Copyright 2005-2006 www.jjsviolins.com
 
Crack Repairs With Cast » Back

Pic 1 -

This violin was brought in as a players violin, handed down from Great Grandad, poorly repaired earlier. The teacher is very hard to satisfy and liked the sound of the violin, so it was decided that to spend the money to restore it to an instrument that could be counted on was worth the effort. Final cost, just under $2000 with new bridge, post and pegs, all cracks redone and buttoned up with cleats and a finger patch.

The first step was to remove the top and pour a cast, done by gluing the top to a flat board, building a dam and protecting the top with a thin latex sheet. This is discussed in previous entries and can be found in the archives of the SCAVM. This cast had to be reshaped inward (scraped) because the cracks were glued sunken previously and also had to be filled and reshaped in areas using a two part epoxy filler (Bondo, you can use these new glues in the cast, they have their place, but they should never be used on the violin itself.).




Pic 2 -

This crack presented three problems, a through patch that you can see above the corner that was expanded and unsightly, dirt that was rubbed into a poorly glued crack and some sort of plastic glue (epoxy probably) that was used throughout (four cracks total) to glue the top pieces together. Several hours were spent chipping this glue out piece by piece and a bath of oxolic acid removed the dirt stains that I was not able to remove by water alone.



Pic 3 -

This picture is interesting only in that it shows that the wing crack and the lower bout crack closest to the bass bar must have been accessible from the inside to clean up, but that the same glue was used. The same repairman must have had two opportunities to repair this violin, once with the top off, and once with the top on (who can know?). It is too common that newer adhesives are thought to be stronger. Hide glue, used properly is the strongest bond to be found. I often see cracks that are along a center seam, the seam is not open, but the soft wood alongside it has failed instead. I have heard it explained that you can think of it as gluing two pieces of bread together with cream cheese (new adhesives) or honey (hide glue). Does that help? Hide glue soaks into both sides of a joint and produces a protein bond. New adhesives fill a gap between two sides of a joint. Hide glue requires a perfect joint, but is reversable and far superior.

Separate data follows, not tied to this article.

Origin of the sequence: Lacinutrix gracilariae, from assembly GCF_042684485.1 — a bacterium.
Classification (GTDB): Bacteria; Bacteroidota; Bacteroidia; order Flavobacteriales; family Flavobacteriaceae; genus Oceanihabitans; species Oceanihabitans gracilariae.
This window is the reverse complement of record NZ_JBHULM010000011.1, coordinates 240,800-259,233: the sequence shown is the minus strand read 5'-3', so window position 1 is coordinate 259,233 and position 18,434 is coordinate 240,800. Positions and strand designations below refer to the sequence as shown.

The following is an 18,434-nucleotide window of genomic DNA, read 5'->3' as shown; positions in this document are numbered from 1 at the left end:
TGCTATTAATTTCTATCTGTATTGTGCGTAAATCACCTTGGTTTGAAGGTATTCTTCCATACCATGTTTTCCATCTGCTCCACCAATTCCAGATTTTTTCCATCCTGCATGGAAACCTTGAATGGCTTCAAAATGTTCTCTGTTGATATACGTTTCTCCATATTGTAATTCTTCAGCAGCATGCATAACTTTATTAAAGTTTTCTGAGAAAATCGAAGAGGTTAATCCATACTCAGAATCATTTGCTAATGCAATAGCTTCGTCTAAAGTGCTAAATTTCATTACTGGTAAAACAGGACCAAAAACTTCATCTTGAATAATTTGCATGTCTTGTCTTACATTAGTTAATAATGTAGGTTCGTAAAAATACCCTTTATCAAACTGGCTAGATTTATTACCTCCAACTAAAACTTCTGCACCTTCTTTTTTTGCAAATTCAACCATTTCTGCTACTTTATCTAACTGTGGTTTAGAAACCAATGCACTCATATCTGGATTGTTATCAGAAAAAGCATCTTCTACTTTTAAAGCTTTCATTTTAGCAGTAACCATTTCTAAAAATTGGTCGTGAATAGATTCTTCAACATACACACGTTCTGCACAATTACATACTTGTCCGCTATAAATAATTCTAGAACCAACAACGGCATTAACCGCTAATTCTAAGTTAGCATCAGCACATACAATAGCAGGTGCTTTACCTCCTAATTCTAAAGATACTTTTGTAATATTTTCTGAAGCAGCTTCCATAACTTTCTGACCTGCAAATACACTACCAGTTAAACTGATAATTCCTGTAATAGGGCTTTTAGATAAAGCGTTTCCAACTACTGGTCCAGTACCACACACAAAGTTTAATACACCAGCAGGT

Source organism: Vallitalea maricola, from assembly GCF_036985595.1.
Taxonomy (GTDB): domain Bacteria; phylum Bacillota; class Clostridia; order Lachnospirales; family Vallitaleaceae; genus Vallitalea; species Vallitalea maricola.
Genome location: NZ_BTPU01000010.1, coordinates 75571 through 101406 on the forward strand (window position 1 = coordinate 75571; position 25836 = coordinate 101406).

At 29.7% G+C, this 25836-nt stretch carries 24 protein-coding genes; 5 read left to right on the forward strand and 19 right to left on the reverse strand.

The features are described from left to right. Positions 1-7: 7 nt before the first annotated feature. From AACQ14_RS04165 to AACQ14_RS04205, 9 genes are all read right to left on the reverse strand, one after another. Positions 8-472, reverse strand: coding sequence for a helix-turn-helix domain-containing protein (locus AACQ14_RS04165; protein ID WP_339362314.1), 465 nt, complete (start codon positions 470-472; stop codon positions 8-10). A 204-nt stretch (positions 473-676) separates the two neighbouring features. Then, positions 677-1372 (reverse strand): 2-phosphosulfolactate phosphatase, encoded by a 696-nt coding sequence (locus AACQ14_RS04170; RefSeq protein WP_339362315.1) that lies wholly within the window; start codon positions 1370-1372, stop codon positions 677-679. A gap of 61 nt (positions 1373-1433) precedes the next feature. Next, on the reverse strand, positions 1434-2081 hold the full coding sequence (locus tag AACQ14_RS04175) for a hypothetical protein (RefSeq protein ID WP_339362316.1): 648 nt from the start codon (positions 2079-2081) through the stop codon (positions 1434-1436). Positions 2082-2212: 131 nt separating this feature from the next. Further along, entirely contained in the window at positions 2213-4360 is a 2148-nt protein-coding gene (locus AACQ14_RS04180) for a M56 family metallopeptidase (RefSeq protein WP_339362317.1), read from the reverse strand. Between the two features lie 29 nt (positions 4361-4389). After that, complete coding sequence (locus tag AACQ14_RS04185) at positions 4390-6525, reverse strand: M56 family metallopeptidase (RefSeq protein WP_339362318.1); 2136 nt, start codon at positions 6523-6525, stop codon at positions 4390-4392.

Pic 4 -


This picture has a little shock value to it, but I wanted to show how the cast under the separated pieces aids in bringing a repair job back together. The extra work of making a proper platform to assist you in gluing a crack minimizes the opportunities for that crack to be improperly placed while your glue is drying.

Pic 5 -


There is nothing left to chance here, the pieces of wood glued to the edge assure that the clamps providing inward pressure will not damage the soft edges of the violin. Glue is applied to the crack and the top is massaged into the cast as the brass clamps are softly tightened, then downward pressure is applied carefully to insure that the top is firmly seated in the cast. Finally, a little more pressure is applied to the gluing area while the clamps on the perimeter assure that the top cannot buckle under the tension of the closing (brass) clamps. Still with me? A few cleats have already been glued in place to reinforce the work that is already finished and the clamp in the soundpost area is attempting to push out some of the indentation left by the bridge feet.

Pic 6 -

This is a shot of the fingerboard crack before I delivered the job. There was a little more retouch work done, but this is pretty good as it is. I will wait for the new varnish to shrink a little bit and will be able to cover up the crack a little more yet as I see the fiddle for maintenance.

Pic 7 -

Job completed. The violin sounded good before and sounded fantastic after. This was a satisfying, if frustrating job for me and my customers were happy. The world is a little better for having this job done. Thank you .